A Department Head's Liability for a Colleague's Mishap

By Johnson, Lee J. | Medical Economics, November 19, 2001 | Go to article overview

A Department Head's Liability for a Colleague's Mishap


Johnson, Lee J., Medical Economics


Q: I'm chairman of the department of medicine at my community hospital. Although the position is largely an honorary one, rotated among the more senior physicians every couple of years, I'm concerned about my liability in a recent situation.

A patient presented to the emergency department with labor pains and ruptured membranes. Her family physician was contacted. Since it was a breech presentation, he referred the patient to an ob/gyn, who performed a cesarean section. The baby developed cerebral palsy.

We later learned that the patient was diabetic, and the FP hadn't managed her prenatal care properly. Indeed, he shouldn't have been involved in the case at all; his privileges for handling high-risk pregnancies had previously been curtailed, in a document signed by me. But the hospital had failed to inform the FP of the restriction.

Now I've been subpoenaed to give a deposition. To what extent am I liable in this case? A: You and the hospital share liability. The hospital is obliged to credential physicians pursuant to JCAHO certification, state laws and regulations, and its own bylaws. If it fails to do this, it risks losing its accreditation and state license, and being sued for malpractice or corporate negligence. The procedures for notifying the doctor, the operating room, or the labor and delivery suite are probably spelled out quite clearly. In this case, the rules obviously weren't followed.

Your own liability stems from the fact that you didn't have a personal conversation with the FP and didn't send him follow-up documentation. Since this doctor is in your department, personal follow-up is both feasible and advisable as well as good politics. The documentation is necessary for your protection.

As chief of a department, one of your duties is to assure that no unqualified physician practices on your staff. So it's dear that you are also a potential defendant in the case. The fact that you see your title as largely honorary won't help much in court. …

The rest of this article is only available to active members of Questia

Already a member? Log in now.

Notes for this article

Add a new note
If you are trying to select text to create highlights or citations, remember that you must now click or tap on the first word, and then click or tap on the last word.
One moment ...
Default project is now your active project.
Project items

Items saved from this article

This article has been saved
Highlights (0)
Some of your highlights are legacy items.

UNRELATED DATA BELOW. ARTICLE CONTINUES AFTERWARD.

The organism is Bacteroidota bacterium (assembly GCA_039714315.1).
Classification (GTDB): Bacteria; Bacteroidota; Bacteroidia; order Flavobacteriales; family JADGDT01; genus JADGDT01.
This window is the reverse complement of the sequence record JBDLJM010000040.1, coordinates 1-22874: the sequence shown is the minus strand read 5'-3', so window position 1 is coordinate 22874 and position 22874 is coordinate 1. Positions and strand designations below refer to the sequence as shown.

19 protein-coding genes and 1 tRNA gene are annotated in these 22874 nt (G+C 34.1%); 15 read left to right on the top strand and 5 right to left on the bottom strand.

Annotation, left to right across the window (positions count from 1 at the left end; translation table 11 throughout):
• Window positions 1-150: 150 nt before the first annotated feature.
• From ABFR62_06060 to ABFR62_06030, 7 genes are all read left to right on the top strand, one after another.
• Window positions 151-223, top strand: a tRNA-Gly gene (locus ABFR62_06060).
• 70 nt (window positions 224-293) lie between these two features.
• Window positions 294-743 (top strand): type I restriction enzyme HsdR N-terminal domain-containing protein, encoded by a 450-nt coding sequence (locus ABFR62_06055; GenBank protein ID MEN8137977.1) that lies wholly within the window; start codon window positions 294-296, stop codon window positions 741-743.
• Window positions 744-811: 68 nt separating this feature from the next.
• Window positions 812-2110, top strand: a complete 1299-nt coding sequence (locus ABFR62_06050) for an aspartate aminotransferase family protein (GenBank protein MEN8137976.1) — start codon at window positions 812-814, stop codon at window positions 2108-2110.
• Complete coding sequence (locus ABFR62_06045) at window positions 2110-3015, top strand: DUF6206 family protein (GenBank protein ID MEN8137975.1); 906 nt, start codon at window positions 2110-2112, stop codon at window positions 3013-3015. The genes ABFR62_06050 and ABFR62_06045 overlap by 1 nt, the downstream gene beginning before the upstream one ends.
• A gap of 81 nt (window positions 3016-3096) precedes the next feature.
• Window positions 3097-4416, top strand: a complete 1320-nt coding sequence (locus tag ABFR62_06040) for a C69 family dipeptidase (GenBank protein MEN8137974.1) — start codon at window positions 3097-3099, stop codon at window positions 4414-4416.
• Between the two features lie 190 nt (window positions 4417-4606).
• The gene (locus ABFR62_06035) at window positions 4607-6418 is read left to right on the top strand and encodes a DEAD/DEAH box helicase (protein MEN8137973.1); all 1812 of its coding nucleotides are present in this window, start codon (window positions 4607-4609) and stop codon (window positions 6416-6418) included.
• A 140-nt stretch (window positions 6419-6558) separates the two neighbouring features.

Highlights saved before July 30, 2012 will not be displayed on their respective source pages.

You can easily re-create the highlights by opening the book page or article, selecting the text, and clicking “Highlight.”

Citations (0)
Some of your citations are legacy items.

Any citation created before July 30, 2012 will labeled as a “Cited page.” New citations will be saved as cited passages, pages or articles.

We also added the ability to view new citations from your projects or the book or article where you created them.

Notes (0)
Bookmarks (0)

You have no saved items from this article

Project items include:
  • Saved book/article
  • Highlights
  • Quotes/citations
  • Notes
  • Bookmarks
Notes
Cite this article

Cited article

Style
Citations are available only to our active members.
Buy instant access to cite pages or passages in MLA, APA and Chicago citation styles.

(Einhorn, 1992, p. 25)

(Einhorn 25)

1. Lois J. Einhorn, Abraham Lincoln, the Orator: Penetrating the Lincoln Legend (Westport, CT: Greenwood Press, 1992), 25, http://www.questia.com/read/27419298.

Cited article

A Department Head's Liability for a Colleague's Mishap
Settings

Settings

Typeface
Text size Smaller Larger Reset View mode
Search within

Search within this article

Look up

Look up a word

  • Dictionary
  • Thesaurus
Please submit a word or phrase above.
Print this page

Print this page

Why can't I print more than one page at a time?

Help
Full screen

matching results for page

    Questia reader help

    How to highlight and cite specific passages

    1. Click or tap the first word you want to select.
    2. Click or tap the last word you want to select, and you’ll see everything in between get selected.
    3. You’ll then get a menu of options like creating a highlight or a citation from that passage of text.

    OK, got it!

    Cited passage

    Style
    Citations are available only to our active members.
    Buy instant access to cite pages or passages in MLA, APA and Chicago citation styles.

    "Portraying himself as an honest, ordinary person helped Lincoln identify with his audiences." (Einhorn, 1992, p. 25).

    "Portraying himself as an honest, ordinary person helped Lincoln identify with his audiences." (Einhorn 25)

    "Portraying himself as an honest, ordinary person helped Lincoln identify with his audiences."1

    1. Lois J. Einhorn, Abraham Lincoln, the Orator: Penetrating the Lincoln Legend (Westport, CT: Greenwood Press, 1992), 25, http://www.questia.com/read/27419298.

    Cited passage

    Thanks for trying Questia!

    Please continue trying out our research tools, but please note, full functionality is available only to our active members.

    Your work will be lost once you leave this Web page.

    Buy instant access to save your work.

    Already a member? Log in now.

    Author Advanced search

    Oops!

    An unknown error has occurred. Please click the button below to reload the page. If the problem persists, please try again in a little while.